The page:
The national economy savages the social contract

The Argument

On Labor Day 2001, despite widespread prosperity, the lives and prospects of many U.S. workers are cruelly grim.

Books

September 02, 2001|By David Kusnet | By David Kusnet,SPECIAL TO THE SUN

On Labor Day, 2001, the new economy seems to be getting old, with tech start-ups failing, tech stocks tanking, economic growth slowing and layoffs increasing. But, even before the current jitters, many Americans complained that new economy workplaces weren't keeping their promises of flexible rules and schedules, the freedom to do one's best work and unlimited opportunities for those willing to learn new skills and accept new challenges.

Instead, many spoke of a nightmarish new workplace, where secure jobs, rising earnings, stable benefits and the traditional bonds of loyalty between employers and employees all were being cast aside.

Reflecting these growing discontents and, perhaps also, a nagging sense that good economic times wouldn't last forever, a batch of books have been published this year about work in the new economy. For once, nonfiction booklists are leading, not lagging, indications of what people will be arguing about and policymakers will be grappling with if unemployment grows, incomes stagnate and worker discontent deepens.

After all, most years produce only one or two books for general readers about workers' lives and livelihoods, compared with dozens about race, gender and lifestyle issues. But, this year, a slew of studies of work-life have appeared. Even more remarkably, they were researched and written before the recent economic uncertainties made people more anxious.

Explicitly or implicitly, these books explore the issue of whether the new economy's erosion of stable institutions - major companies, secure jobs, effective unions, familiar career paths and secure health and pension benefits - is good, bad or a little bit of both. Not surprisingly, the debate accentuates the negative. More people write books to criticize social ills than to praise the status quo.

Still, these indictments of the mistreatment of low-wage workers, white-collar workers and high-tech workers are plausible, while a celebration of the joys of "free agent" self-employment seems Pollyanna-ish, if provocative. Taken together, these books, including the "free agent" evangelist's sensible policy prescriptions, suggest that the nation needs to make new rules and build new institutions to provide new-economy workers the same security their parents and grandparents enjoyed over the past half-century.

Revealing how widespread worker discontent is, the words "sweatshop" and "slave" appear in the titles of books about white-collar and high-tech workers, not the working poor. In White-Collar Sweatshop: The Deterioration of Work and Its Rewards in Corporate America (Norton, 278 pages, $26.95), financial journalist Jill Andresky Fraser reports on four years of interviews with professionals in banking, telecommunications, investment and information technology.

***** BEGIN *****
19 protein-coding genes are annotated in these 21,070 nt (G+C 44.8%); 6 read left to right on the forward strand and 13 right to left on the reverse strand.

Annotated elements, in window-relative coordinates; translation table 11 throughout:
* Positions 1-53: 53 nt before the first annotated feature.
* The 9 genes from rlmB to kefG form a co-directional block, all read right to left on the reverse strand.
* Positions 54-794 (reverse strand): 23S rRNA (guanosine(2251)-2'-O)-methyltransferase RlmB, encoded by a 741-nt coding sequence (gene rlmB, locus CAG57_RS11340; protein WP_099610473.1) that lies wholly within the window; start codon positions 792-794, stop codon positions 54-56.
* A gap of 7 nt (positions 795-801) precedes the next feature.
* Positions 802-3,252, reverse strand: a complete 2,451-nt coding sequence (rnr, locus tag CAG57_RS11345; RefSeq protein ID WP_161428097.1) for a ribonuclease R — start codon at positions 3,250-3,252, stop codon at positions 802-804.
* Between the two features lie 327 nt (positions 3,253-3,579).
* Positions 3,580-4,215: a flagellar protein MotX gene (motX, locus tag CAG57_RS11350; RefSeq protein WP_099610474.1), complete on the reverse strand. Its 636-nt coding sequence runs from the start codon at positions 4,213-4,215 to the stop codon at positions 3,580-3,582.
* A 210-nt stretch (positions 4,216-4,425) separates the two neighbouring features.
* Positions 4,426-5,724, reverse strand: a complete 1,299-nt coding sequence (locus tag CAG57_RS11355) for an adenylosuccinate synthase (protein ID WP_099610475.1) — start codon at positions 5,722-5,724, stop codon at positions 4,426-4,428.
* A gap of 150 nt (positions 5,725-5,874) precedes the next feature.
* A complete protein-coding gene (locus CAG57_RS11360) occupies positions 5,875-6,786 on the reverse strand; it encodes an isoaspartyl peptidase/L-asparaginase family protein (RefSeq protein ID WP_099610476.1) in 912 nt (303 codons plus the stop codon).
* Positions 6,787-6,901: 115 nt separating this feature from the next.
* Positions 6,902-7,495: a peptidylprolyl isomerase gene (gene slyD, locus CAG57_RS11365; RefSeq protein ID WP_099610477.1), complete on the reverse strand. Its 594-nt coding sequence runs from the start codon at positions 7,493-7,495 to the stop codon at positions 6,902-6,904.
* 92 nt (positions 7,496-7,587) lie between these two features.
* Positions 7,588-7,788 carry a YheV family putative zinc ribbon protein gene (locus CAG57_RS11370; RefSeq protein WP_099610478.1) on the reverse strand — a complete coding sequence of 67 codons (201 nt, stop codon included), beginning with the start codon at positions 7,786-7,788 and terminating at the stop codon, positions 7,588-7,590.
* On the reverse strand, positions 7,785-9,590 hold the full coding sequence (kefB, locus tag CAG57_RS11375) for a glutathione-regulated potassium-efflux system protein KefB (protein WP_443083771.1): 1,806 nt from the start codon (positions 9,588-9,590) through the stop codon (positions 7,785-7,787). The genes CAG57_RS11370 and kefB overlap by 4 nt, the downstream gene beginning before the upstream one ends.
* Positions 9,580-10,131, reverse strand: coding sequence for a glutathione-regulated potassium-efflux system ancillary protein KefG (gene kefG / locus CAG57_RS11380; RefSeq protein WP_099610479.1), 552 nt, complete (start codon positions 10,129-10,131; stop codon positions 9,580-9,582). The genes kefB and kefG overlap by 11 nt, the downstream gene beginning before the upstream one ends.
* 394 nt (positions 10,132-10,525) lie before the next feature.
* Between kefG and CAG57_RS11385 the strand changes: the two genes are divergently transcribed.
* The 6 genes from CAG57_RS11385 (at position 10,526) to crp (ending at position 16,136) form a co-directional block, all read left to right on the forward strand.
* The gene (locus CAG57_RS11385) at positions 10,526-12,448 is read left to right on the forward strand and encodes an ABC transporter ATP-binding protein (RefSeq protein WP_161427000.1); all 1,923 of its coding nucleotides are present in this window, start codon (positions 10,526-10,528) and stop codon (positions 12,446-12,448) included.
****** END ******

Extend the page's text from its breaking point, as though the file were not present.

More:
She finds that - after two decades of corporate mergers, hostile takeovers and frequent downsizings - paternalistic business practices have been replaced by a new "culture of overwork and underreward." Just to hold onto their jobs, much less qualify for all-too-infrequent increases or promotions, employees are working longer hours, including nights and weekends - a phenomenon Fraser calls "job spill." One veteran bank employee asks, "How long can they tighten the screws on people?"

For the young people working on the frontiers of the Internet economy who are profiled in Net Slaves: True Tales of Working the Web by Bill Lessard and Steve Baldwin (McGraw Hill, 248 pages, $19.95), worklife is best described not by "job spill" but by the modern watchword "24/7."

Many of the stories began shortly after midnight, with a Web worker pulling an all-nighter or being awakened by an irate supervisor or customer. There's humor in these war stories, as well as in the authors' typology of the "new media caste system," with "overworked, abused desktop support techs" called "Garbagemen" and "itinerant, faceless drones who code web sites for a living" called "Cab Drivers."

The inescapable conclusion of these interviews with web workers during 1998 and 1999 is that intelligent and energetic young people were being worked to death by bosses who had little idea of how to manage people or run a company.

While these two studies describe Darwinian workplaces, a journey to the world of the working poor portrays Dickensian conditions. In Nickel and Dimed: On (Not) Getting By in America (Metropolitan Books, 221 pages, $23), the social critic Barbara Ehrenreich tells about her own experiences taking low-wage jobs in Florida, Maine and Minnesota. Working as a waitress, a house-cleaner, a nursing home aide and a Wal-Mart sales clerk, she earns little more than the minimum wage and plunges into an underworld of cheap hotels, ramshackle apartments and trailer parks.

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